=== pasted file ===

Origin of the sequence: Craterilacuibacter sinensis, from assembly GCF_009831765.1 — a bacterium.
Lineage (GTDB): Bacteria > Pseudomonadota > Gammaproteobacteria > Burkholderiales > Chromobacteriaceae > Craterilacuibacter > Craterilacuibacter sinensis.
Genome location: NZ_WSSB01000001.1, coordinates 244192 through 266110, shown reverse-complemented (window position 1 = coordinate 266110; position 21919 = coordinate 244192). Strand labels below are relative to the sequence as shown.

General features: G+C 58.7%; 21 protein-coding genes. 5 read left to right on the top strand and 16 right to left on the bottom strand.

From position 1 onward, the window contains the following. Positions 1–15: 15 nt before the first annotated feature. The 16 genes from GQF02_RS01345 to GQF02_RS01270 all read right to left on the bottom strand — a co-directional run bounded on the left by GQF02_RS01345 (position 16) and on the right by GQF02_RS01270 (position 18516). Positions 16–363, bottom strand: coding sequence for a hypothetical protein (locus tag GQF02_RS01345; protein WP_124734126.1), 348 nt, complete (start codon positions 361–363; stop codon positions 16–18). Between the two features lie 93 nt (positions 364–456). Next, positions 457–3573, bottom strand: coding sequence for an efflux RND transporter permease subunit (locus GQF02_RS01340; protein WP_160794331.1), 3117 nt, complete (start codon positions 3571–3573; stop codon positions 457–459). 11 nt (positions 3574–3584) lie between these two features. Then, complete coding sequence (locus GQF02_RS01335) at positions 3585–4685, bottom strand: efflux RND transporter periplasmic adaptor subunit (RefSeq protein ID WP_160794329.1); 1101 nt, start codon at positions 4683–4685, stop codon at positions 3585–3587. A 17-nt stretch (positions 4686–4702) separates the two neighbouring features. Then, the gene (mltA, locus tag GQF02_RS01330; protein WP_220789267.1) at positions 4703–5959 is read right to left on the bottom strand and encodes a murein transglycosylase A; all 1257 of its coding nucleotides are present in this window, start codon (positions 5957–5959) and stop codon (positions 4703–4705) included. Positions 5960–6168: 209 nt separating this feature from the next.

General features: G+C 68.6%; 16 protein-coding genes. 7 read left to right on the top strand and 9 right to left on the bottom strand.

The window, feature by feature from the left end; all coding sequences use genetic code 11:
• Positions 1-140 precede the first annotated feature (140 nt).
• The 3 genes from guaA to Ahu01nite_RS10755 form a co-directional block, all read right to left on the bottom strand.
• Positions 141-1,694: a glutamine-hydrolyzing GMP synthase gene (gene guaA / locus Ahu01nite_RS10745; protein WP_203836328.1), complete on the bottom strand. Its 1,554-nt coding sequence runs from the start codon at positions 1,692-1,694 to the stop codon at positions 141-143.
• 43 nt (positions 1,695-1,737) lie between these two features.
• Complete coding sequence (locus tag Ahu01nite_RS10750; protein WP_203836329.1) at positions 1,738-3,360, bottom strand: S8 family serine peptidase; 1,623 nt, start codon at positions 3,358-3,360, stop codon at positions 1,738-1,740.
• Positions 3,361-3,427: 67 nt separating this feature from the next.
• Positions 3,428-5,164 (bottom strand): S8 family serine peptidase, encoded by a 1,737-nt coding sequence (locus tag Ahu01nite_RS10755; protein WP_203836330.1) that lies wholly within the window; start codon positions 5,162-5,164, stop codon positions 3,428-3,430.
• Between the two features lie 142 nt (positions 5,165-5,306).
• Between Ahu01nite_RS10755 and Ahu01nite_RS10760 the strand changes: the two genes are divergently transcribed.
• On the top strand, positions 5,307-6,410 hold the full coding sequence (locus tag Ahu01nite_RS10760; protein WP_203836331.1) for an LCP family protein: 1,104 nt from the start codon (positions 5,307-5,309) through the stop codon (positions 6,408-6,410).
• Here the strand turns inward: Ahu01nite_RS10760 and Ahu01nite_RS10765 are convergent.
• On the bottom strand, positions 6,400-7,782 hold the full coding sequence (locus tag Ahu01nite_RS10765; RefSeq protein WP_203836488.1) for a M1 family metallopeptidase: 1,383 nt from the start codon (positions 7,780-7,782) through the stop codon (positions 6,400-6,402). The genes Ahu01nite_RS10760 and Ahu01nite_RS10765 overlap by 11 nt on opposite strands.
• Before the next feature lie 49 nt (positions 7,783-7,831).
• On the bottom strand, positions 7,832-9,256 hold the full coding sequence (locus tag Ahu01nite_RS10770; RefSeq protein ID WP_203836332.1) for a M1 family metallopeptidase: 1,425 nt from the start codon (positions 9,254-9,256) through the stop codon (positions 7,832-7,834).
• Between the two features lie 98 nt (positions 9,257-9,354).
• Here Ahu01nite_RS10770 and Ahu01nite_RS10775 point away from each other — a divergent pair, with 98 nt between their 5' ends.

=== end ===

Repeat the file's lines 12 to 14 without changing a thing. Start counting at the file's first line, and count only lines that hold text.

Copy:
• Complete coding sequence (locus tag Ahu01nite_RS10750; protein WP_203836329.1) at positions 1,738-3,360, bottom strand: S8 family serine peptidase; 1,623 nt, start codon at positions 3,358-3,360, stop codon at positions 1,738-1,740.
• Positions 3,361-3,427: 67 nt separating this feature from the next.
• Positions 3,428-5,164 (bottom strand): S8 family serine peptidase, encoded by a 1,737-nt coding sequence (locus tag Ahu01nite_RS10755; protein WP_203836330.1) that lies wholly within the window; start codon positions 5,162-5,164, stop codon positions 3,428-3,430.